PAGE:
From about the 13th century there are pressures on this agricultural system for two different reasons. One is the wish to rationalize the use of the land by changing each peasant's rights from scattered strips to a unified plot surrounding a family cottage. There is considerable resistance to this, because it eliminates the old safeguard by which good and poor land was evenly shared out.

The other motive is the greed of lords of the manor, who regularly attempt to enclose the common land and incorporate it in their own demesne.

Enclosure of common land causes particular unrest, not only for the loss of an ancient right but because the poorest peasants (those who lack a share in the open-field system) rely on these pastures and woods for subsistence.

The issue becomes a crisis at different times in different parts of Europe, in some places even in the 20th century. But the trend is everywhere the same - transforming the open fields of the Middle Ages into the fenced, hedged or walled fields of the individual farms which are characteristic of today's landscape.

Landlord, tenant and labourer: from the 13th century AD

The gradual move towards enclosure brings with it a change in the employment system in European agriculture. The feudal relationship of lord and peasant (with payments to the lord made in the form of labour, sometimes commuted for money) gives way to a system of landlord, tenant and labourer which is entirely based on money. The tenant pays money to the landlord for the use of his land; the landlord pays money to the labourer for his work.

In broad terms the free peasants, who have owned a share of the land in the open-field system, become the tenants. The serfs become the labourers.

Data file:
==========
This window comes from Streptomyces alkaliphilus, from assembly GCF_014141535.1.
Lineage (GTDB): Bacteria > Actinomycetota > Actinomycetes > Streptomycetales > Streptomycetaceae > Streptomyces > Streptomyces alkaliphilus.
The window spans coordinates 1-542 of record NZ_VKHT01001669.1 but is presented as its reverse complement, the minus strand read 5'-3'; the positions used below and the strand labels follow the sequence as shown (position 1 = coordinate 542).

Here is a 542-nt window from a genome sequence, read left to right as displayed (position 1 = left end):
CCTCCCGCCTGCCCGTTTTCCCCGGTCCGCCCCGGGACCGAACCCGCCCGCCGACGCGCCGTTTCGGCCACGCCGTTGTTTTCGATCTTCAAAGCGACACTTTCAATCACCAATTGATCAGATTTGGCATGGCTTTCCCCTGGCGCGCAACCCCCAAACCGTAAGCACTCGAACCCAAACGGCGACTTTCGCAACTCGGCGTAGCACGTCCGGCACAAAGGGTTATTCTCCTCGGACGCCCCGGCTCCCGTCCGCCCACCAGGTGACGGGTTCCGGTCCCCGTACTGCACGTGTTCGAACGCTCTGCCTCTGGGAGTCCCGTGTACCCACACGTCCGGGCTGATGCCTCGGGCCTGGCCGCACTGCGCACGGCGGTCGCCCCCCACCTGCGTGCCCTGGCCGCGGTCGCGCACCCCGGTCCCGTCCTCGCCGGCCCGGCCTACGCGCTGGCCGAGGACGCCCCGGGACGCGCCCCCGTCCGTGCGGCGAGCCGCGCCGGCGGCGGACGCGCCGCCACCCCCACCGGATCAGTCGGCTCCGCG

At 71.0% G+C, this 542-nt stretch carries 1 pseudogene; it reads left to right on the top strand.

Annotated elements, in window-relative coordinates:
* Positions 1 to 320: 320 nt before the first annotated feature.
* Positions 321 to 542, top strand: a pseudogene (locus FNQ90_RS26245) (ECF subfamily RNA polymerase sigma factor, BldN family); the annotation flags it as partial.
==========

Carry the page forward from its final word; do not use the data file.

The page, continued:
The new system probably begins during the prosperous 13th century. With the growth in national and international trade, the subsistence farming of the feudal manor is unable to meet the demands of the market. England is one of the first regions to make the change, owing to its prosperous trade with Flanders in wool (by its nature sheep-farming is ill-suited to the open-field system). In the 14th century a different pressure continues the process; shortage of labour after the Black Death leads to an increased use of wages to pay for work done in the fields.

The change gradually introduces the system of land tenure and labour which has prevailed in most of Europe ever since.

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Charlemagne

During the middle ages who was Charlemagne?

Charlemagne (Latin for Charles the Great) was king of much of Europe from 768 until 814. He was one of the greatest of the medieval kings. He conquered much of Western Europe, and created an empire that include nearly all of present day France, Germany, the Netherlands, Belgium and Switzerland, and large parts of Austria and Italy. This was the largest country in Western Europe in the whole of the Middle Ages. He was crowned Emperor of the West, on Christmas day, 800 AD.